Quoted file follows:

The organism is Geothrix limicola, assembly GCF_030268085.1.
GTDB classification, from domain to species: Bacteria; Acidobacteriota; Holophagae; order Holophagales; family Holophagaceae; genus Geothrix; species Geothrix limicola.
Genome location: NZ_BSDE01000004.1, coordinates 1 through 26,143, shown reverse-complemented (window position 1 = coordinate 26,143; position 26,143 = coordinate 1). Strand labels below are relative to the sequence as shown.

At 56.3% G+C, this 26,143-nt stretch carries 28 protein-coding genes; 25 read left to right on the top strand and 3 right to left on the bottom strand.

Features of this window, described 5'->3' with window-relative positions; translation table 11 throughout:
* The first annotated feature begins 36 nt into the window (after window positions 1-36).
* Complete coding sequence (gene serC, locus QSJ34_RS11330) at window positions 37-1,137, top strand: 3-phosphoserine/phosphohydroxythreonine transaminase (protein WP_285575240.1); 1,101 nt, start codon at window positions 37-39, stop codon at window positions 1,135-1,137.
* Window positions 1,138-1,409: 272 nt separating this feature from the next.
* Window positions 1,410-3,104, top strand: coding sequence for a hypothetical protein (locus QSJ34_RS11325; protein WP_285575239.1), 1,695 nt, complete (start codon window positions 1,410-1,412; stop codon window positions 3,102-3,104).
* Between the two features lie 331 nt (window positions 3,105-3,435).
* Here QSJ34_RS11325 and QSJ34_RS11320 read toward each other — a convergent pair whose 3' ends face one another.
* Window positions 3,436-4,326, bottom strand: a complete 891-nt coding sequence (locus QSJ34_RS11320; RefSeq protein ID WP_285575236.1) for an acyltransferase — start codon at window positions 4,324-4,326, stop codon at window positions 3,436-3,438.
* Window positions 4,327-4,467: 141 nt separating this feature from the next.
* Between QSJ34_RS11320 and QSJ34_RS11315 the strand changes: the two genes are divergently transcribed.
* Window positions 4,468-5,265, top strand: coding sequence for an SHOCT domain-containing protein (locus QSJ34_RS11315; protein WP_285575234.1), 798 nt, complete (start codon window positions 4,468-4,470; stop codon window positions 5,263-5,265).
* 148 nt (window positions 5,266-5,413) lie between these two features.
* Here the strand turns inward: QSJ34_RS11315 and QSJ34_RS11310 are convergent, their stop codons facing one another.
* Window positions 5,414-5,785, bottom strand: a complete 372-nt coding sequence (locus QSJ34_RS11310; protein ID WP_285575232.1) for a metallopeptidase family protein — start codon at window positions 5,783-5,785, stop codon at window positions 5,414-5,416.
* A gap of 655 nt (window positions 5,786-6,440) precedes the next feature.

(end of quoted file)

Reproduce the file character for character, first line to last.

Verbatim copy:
The organism is Geothrix limicola, assembly GCF_030268085.1.
GTDB classification, from domain to species: Bacteria; Acidobacteriota; Holophagae; order Holophagales; family Holophagaceae; genus Geothrix; species Geothrix limicola.
Genome location: NZ_BSDE01000004.1, coordinates 1 through 26,143, shown reverse-complemented (window position 1 = coordinate 26,143; position 26,143 = coordinate 1). Strand labels below are relative to the sequence as shown.

At 56.3% G+C, this 26,143-nt stretch carries 28 protein-coding genes; 25 read left to right on the top strand and 3 right to left on the bottom strand.

Features of this window, described 5'->3' with window-relative positions; translation table 11 throughout:
* The first annotated feature begins 36 nt into the window (after window positions 1-36).
* Complete coding sequence (gene serC, locus QSJ34_RS11330) at window positions 37-1,137, top strand: 3-phosphoserine/phosphohydroxythreonine transaminase (protein WP_285575240.1); 1,101 nt, start codon at window positions 37-39, stop codon at window positions 1,135-1,137.
* Window positions 1,138-1,409: 272 nt separating this feature from the next.
* Window positions 1,410-3,104, top strand: coding sequence for a hypothetical protein (locus QSJ34_RS11325; protein WP_285575239.1), 1,695 nt, complete (start codon window positions 1,410-1,412; stop codon window positions 3,102-3,104).
* Between the two features lie 331 nt (window positions 3,105-3,435).
* Here QSJ34_RS11325 and QSJ34_RS11320 read toward each other — a convergent pair whose 3' ends face one another.
* Window positions 3,436-4,326, bottom strand: a complete 891-nt coding sequence (locus QSJ34_RS11320; RefSeq protein ID WP_285575236.1) for an acyltransferase — start codon at window positions 4,324-4,326, stop codon at window positions 3,436-3,438.
* Window positions 4,327-4,467: 141 nt separating this feature from the next.
* Between QSJ34_RS11320 and QSJ34_RS11315 the strand changes: the two genes are divergently transcribed.
* Window positions 4,468-5,265, top strand: coding sequence for an SHOCT domain-containing protein (locus QSJ34_RS11315; protein WP_285575234.1), 798 nt, complete (start codon window positions 4,468-4,470; stop codon window positions 5,263-5,265).
* 148 nt (window positions 5,266-5,413) lie between these two features.
* Here the strand turns inward: QSJ34_RS11315 and QSJ34_RS11310 are convergent, their stop codons facing one another.
* Window positions 5,414-5,785, bottom strand: a complete 372-nt coding sequence (locus QSJ34_RS11310; protein ID WP_285575232.1) for a metallopeptidase family protein — start codon at window positions 5,783-5,785, stop codon at window positions 5,414-5,416.
* A gap of 655 nt (window positions 5,786-6,440) precedes the next feature.